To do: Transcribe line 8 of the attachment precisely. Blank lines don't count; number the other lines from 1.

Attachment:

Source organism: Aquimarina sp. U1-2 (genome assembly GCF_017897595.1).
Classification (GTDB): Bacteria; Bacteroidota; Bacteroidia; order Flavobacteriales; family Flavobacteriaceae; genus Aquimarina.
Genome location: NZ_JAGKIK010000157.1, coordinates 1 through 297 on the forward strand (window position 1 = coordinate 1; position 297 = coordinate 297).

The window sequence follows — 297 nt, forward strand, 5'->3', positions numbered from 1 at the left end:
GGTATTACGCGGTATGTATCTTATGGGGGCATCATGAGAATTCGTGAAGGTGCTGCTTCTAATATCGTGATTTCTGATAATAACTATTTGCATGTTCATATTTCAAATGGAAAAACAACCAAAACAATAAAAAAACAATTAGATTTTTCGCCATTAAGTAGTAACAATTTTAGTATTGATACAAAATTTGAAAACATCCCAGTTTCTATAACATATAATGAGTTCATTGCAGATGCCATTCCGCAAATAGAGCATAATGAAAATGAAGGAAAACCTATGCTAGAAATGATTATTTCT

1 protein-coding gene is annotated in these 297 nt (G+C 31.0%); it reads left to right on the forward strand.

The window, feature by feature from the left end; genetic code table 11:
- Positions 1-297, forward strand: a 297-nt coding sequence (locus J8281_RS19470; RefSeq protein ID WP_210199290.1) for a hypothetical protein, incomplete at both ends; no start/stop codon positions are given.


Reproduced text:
- Positions 1-297, forward strand: a 297-nt coding sequence (locus J8281_RS19470; RefSeq protein ID WP_210199290.1) for a hypothetical protein, incomplete at both ends; no start/stop codon positions are given.